Gulfport, February 12 – The Russian Supreme Court’s decision this week to formally declare the Caucasus Emirate a terrorist organization and to ban its activities on the territory of the Russian Federation appears likely to prove counterproductive, according to a Russian analyst now living in Israel.
In an article posted online yesterday, Avraam Shmulyevich, who writes frequently about the North Caucasus, argues that the decision itself and especially its timing is likely to encourage the very people Moscow has banned and to raise questions about Moscow’s ability to deal with the challenge the Emirate poses (www.portal-credo.ru/site/?act=comment&id=1717).
On the one hand, he notes, the chief media outlet of the Emirate organization, Kavkazcenter.info, celebrated what the Russian court did as a form of official “recognition” of the existence and power of the shadowy group that has often claimed responsibility for various terrorist acts but about which relatively little is known.
Indeed, that website’s commentator pointed out, this decision, coming on the heels of Moscow’s formation of a North Caucasus Federal District, the borders of which exactly correspond to those claimed by the Emirate, underscores how many problems Moscow faces in its efforts to control that region (www.kavkazcenter.info/russ/content/2010/02/08/70526.shtml).
And on the other, Shmulyevich continues, the timing of the court’s decision is very strange, given that Moscow has certainly known about the Caucasus Emirate and its leader Chechen field commander Doka Umarov at least since the group declared itself in October 2007 as the sponsor of a jihad against unbelievers in the North Caucasus as a whole.
Moreover, the facts the court accepted as the basis of its decision have the effect of raising more questions than they answer. Ac, cording to Lenta.ru, law enforcement agencies told the court that while the exact numbers of people involved in the Caucasus Emirate is “unknown,” the estimates range “from 50 to 1500” (lenta.ru/news/2010/02/08/imarat/).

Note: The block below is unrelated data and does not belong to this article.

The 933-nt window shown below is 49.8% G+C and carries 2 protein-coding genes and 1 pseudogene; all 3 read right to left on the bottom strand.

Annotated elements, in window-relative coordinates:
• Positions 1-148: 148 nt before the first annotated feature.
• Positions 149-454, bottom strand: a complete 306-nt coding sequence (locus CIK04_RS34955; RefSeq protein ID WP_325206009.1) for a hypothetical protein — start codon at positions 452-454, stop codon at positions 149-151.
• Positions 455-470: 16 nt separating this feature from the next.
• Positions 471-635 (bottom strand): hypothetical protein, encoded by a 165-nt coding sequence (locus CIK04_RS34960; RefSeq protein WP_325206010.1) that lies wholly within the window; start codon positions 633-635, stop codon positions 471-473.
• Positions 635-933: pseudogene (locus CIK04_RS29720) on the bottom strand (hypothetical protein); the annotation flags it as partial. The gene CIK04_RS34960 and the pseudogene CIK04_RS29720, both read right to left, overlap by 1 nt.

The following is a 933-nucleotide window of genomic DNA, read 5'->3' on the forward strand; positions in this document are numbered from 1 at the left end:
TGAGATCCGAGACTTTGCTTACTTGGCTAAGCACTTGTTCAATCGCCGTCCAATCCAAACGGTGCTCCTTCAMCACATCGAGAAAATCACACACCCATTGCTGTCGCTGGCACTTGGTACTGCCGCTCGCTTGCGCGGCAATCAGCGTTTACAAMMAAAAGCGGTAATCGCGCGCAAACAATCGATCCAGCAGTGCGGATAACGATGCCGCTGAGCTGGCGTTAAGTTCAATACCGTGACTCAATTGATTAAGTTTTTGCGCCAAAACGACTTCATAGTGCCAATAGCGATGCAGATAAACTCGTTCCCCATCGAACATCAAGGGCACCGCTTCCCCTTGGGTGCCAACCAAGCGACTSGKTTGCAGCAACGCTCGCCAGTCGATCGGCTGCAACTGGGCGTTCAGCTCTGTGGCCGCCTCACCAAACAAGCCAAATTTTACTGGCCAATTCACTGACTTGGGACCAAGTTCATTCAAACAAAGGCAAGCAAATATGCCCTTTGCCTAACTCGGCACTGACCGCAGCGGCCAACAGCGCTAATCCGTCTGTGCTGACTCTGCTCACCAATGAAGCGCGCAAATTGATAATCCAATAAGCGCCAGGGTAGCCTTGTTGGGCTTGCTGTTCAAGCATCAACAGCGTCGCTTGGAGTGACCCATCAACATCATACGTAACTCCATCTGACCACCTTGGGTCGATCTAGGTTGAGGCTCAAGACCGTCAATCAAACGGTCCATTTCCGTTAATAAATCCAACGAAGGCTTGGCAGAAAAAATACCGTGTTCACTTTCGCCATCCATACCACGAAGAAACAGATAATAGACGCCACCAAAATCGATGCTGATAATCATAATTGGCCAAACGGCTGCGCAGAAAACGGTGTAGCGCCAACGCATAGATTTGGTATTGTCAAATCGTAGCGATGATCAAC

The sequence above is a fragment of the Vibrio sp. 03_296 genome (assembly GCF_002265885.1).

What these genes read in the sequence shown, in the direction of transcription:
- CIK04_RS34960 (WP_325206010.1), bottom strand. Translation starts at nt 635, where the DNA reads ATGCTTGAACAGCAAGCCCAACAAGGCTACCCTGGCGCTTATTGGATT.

All this, Shmulyevich suggests, raises three questions which must be troubling to anyone in the Russian Federation. First, “what kind of law enforcement organs exist in Russia, if [they cannot be more specific about] the number of the main terrorist organization operating in the country” than to say that there are between 50 and 1500?
Given what the Caucasus Emirate’s forces have been able to do, he points out, such figures suggest that they are truly “cyborg-terminators, each of which is worth 10,000 federal soldiers,” a figure that raises questions not just about Russian law enforcement but about its force structures as a whole.
Second and even more significant, Shmulyevich says, why did the Russian courts act now after the Caucasus Emirate has been active for so long? After all, he notes, “from the point of view of the laws of mass understanding and public relations, this means the recognition of the Emirate,” albeit in a negative way, just as Kavkazcenter.info suggests.
As a result of the court’s action this week, he continues, “everywhere people write about ‘the Caucasus Emirate,’” they will refer to the Russian Supreme Court, which by its curiously delayed decision has given that organization “an advertisement worthy of a major cash award in Saudi dinars.”
And third, as people both in the North Caucasus and more generally in the Russian Federation are sure to ask, has “a major power lost the information war to ‘a group of bandits’”? It Russia has indeed lost his pr campaign, then many are going to ask whether “the federal powers that be of Russia can carry out an effective counter-propaganda campaign.”
And if people begin asking those questions seriously, Shmulyevich concludes, they are inevitably going to be driven to ask about the powers that be in Moscow that have acted this way and in the past that are behind this strange court decision, questions that the Russian powers that be may find even more difficult to cope with than any of the others.